12/5 -12/11 Children’s Book of the Week: Flotsam

Flotsam
by David Wiesner 
In this wordless tale, a young boy equips himself to find and examine flotsam – anything that washes in from the sea to the shore. To the boy’s unbounded excitement, an old-time camera, the kind you have to hold in both hands, washes upon the shore! The young boy rushes to get the pictures in the old, barnacle-covered camera developed – and discovers a whole world of deep sea society, captured by countless tentacles and passing fish, and a tradition of human stewardship in passing on the findings.

Winner of the Caldecott award, Flotsam is a beautiful, illustrative tale revealing the possibilities in everyday discovery and inquiry. Great for K – 4th grade, and an excellent opportunity for blossoming readers to tell the story themselves.

~ Susan Chodakiewitz is the author of the children’s picture book Too Many Visitors for One Little House and the founder of Booksicals, Encouraging Reading Through the Arts.  Too Many Visitors is now available  as an ibook for ipad and iphones with a fun read-aloud musical narration.  http://bit.ly/ibookVisitors ~

7/24 – 7/31 Children’s Book of the Week: The Giving Tree

The Giving Tree
by Shel Silverstein
A little boy makes a playground of a great, leafy apple tree, and the tree loves him  for it. The little boy is happy, and so the tree is happy. Soon the little boy grows, and grows away from his tree. At each new stage of his life the boy comes back, and the tree, always delighted to see him again, invites him to play around her like he used to and be happy. But each time, the once little boy has a different idea of what will make him happy, and asks the tree first for her apples, then her branches, and finally her trunk. The tree gives these things to the boy, happy to see him happy. As an old man, the boy comes back – by now the tree is just a stump, with nothing left to give. The boy is happy simply to have a place to sit and rest, and so boy and tree reclaim (though in a different way) the joy they shared when they were younger.

The ending makes for an interesting, open interpretation, and  still very beautiful. Children of all ages will enjoy this classic story.

~ Susan Chodakiewitz is the Founder of Booksicals, Encouraging Reading Through the Arts and the author of the book
Too Many Visitors for One Little House ~

 

7/11 – 7/17 Children’s Book of the Week: The Sun Egg

The Sun Egg
by Elsa Maarten Beskow
An unidentified, round and orange object has been spotted in the woods! To our little elf, it’s as big as as some of her woodland friends, but a lot more mysterious. Its beautifully bright color give it away; the elf is sure that it is a sun egg. Her friends all come to investigate the sun egg, fairy and fauna alike, but after some trial and error (and not a few tears), they decide that it is both edible and perishable. Eventually Owl points out that it is an orange, but not before all of these disarmingly sweet characters interact with the odd and beautiful find.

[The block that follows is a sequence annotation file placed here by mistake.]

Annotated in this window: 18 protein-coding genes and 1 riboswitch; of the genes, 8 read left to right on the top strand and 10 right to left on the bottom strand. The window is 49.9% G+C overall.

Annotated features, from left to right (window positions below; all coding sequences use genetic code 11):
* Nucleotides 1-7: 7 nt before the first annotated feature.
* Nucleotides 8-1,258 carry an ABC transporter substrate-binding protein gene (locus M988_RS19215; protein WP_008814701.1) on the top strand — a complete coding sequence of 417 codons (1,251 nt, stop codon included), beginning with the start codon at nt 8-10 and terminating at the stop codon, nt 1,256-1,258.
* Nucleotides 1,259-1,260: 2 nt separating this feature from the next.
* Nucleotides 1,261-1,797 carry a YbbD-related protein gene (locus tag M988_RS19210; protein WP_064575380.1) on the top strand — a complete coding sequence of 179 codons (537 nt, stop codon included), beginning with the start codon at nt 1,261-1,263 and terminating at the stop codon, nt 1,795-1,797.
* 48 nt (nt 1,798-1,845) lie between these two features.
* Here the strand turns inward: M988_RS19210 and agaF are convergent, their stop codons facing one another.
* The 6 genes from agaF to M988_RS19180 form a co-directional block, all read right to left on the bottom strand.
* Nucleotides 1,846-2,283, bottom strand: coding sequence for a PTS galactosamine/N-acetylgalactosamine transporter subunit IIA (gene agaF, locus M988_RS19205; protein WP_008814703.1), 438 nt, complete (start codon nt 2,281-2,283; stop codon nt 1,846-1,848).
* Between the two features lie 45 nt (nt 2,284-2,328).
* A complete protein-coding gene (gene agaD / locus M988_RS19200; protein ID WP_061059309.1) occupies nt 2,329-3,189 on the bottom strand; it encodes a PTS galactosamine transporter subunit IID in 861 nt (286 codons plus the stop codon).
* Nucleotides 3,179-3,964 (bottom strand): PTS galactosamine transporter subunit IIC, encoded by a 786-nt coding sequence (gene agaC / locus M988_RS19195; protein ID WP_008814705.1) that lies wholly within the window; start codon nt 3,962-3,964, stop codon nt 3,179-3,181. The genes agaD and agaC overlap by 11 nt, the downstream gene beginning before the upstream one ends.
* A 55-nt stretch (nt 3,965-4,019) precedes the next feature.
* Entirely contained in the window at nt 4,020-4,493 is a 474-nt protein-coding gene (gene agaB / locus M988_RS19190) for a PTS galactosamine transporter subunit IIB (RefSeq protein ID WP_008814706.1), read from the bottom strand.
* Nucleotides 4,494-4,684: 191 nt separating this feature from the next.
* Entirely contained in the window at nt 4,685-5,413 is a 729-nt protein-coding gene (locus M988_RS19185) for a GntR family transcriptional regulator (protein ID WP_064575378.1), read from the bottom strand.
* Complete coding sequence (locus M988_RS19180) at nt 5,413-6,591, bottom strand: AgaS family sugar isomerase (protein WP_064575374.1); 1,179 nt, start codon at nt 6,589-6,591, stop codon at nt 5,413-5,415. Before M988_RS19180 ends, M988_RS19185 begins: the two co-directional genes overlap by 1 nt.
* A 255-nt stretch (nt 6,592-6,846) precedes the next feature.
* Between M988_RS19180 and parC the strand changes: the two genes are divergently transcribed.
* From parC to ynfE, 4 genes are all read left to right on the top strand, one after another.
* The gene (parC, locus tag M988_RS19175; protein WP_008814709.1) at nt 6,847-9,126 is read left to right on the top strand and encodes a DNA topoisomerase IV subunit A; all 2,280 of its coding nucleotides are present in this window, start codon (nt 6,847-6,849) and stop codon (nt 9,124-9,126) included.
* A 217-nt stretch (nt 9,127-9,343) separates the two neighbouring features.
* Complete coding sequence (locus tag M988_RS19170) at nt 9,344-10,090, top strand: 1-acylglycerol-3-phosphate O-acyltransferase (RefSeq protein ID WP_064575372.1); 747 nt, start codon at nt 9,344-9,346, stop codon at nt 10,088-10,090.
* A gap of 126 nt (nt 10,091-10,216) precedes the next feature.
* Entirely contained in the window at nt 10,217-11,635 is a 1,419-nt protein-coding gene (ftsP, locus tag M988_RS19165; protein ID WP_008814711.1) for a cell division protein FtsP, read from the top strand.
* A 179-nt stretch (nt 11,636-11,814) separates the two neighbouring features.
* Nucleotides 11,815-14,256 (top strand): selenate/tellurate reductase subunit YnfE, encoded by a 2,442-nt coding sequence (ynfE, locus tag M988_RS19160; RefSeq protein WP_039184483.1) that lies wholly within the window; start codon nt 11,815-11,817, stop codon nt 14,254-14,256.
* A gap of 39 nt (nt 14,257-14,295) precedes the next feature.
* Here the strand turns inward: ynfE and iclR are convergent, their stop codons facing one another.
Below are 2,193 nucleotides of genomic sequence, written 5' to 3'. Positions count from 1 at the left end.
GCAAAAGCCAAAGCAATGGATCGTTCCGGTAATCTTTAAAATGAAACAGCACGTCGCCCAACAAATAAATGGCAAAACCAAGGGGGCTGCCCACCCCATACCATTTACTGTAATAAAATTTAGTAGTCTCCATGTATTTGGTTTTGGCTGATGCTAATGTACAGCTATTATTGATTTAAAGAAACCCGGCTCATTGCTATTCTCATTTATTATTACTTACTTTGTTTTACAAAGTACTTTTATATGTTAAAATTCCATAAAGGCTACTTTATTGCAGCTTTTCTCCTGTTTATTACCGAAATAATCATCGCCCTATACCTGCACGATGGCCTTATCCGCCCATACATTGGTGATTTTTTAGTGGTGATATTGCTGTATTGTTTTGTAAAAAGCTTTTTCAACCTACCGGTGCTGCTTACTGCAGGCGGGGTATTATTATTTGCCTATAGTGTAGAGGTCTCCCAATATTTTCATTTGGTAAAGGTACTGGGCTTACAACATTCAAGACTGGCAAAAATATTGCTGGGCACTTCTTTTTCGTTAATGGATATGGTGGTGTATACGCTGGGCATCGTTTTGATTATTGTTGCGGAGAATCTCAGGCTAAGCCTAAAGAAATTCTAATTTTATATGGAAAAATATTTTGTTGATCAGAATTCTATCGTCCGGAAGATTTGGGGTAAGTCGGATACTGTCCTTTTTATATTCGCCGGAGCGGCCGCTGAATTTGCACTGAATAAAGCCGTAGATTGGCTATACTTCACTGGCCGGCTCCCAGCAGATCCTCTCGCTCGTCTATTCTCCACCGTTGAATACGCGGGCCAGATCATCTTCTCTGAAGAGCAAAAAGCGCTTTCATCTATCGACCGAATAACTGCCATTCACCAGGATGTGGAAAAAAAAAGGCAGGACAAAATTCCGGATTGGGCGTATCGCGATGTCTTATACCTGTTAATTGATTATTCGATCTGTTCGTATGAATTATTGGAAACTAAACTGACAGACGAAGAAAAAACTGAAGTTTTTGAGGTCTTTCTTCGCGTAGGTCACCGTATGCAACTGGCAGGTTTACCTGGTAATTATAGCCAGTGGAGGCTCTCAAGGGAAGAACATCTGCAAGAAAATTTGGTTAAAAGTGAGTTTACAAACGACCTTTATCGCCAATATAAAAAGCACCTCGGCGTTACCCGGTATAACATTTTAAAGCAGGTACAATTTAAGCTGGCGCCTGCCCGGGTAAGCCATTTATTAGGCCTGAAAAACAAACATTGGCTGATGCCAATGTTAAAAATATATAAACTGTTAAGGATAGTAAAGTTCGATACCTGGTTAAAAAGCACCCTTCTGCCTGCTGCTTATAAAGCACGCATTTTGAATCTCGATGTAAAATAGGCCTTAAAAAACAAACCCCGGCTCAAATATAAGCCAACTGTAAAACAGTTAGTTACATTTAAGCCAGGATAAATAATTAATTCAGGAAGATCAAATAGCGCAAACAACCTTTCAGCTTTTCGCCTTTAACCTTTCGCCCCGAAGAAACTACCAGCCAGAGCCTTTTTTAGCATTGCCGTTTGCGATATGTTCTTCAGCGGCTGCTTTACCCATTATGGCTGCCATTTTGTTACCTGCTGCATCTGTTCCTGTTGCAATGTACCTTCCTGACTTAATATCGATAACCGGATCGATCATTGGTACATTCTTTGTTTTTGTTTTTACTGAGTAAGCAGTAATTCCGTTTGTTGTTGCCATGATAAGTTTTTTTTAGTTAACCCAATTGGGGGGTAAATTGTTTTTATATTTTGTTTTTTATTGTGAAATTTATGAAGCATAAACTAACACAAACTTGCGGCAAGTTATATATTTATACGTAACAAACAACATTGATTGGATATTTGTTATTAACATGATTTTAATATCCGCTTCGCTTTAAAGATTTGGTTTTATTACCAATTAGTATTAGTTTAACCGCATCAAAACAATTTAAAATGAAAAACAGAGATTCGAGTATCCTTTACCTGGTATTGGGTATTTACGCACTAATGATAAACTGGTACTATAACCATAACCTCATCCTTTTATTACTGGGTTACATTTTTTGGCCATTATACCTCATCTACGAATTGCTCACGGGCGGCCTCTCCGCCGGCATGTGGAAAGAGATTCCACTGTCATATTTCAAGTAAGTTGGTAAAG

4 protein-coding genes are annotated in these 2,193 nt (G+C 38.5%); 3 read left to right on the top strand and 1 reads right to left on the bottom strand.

A charming story with beautiful illustrations. Makes for great storytelling because of all the different (and vocally interesting!) characters who come to investigate. Particularly great for ages 5-7.

~ Author Susan Chodakiewitz is  the founder of Booksicals. Her debut picture book: Too Many Visitors for One Little House is also a live musical and is now available as a musical DVD along with the SNOOZLE DANCE VIDEO for kids. Too Many Visitors for One Little House will soon be released as an e-book with READ to ME musical narration ~

5/2: Children’s Book of the Week; Children Make Terrible Pets

Children Make Terrible Pets
by Peter Brown
Lucy has found the cutest critter in the whole forest…it’s a little human boy! She’s calling him Squeaker because he makes such funny sounds, but Lucy’s mom sees the situation differently.

“Don’t you know that children make terrible pets?”

Lucy promises her mama that Squeaker will be her responsibility alone, but for as cute as he is, Squeaker is a very tricky pet! Lucy has to learn that some critters are better kept out in the wild, but she and Squeaker have a good run while it lasts.

Adorable story with a format that reads more like a comic book. Great for ages 4-7.

~ Susan Chodakiewitz is a composer, writer, lyricist and children’s book author.  She founded Booksicals in 2009 to encourage a love of reading through the arts.  Too Many Visitors for One Little House is Susan’s debut picture book ~


3/21: Childrens Book of The Week; The Great Kapok Tree

The Great Kapok Tree
by Lynne Cherry
“Señor, how much is beauty worth? Can you live without it? If you destroy the beauty of the rainforest, on what would you feast your eyes on?”

Since it’s publication in 1990, The Great Kapok Tree has been a huge favorite with parents, teachers, and children of all ages. A young man is sent into the forest to chop down a mighty kapok tree, but falls asleep at its base. As he sleeps, the rain forest’s inhabitants whisper to the sleeping man the many functions that single tree holds to all of their lifestyles, and entreat him not to cut it down. The final question will be if the man will remember all the wonderful things the rain forest made him see and hear in his dreams when we wakes up.

The Great Kapok Tree has been named an IRA Teacher’s Choice book of 1991, a Reading Rainbow pick, and an American Bookseller’s ‘Pick of the Lists’. A children’s environmental book with a really beautiful story.

 ~ Susan Chodakiewitz is a composer, writer, lyricist and children’s book author.  She founded Booksicals in 2009 to encourage a love of reading through the arts.  Too Many Visitors for One Little House is Susan’s debut picture book ~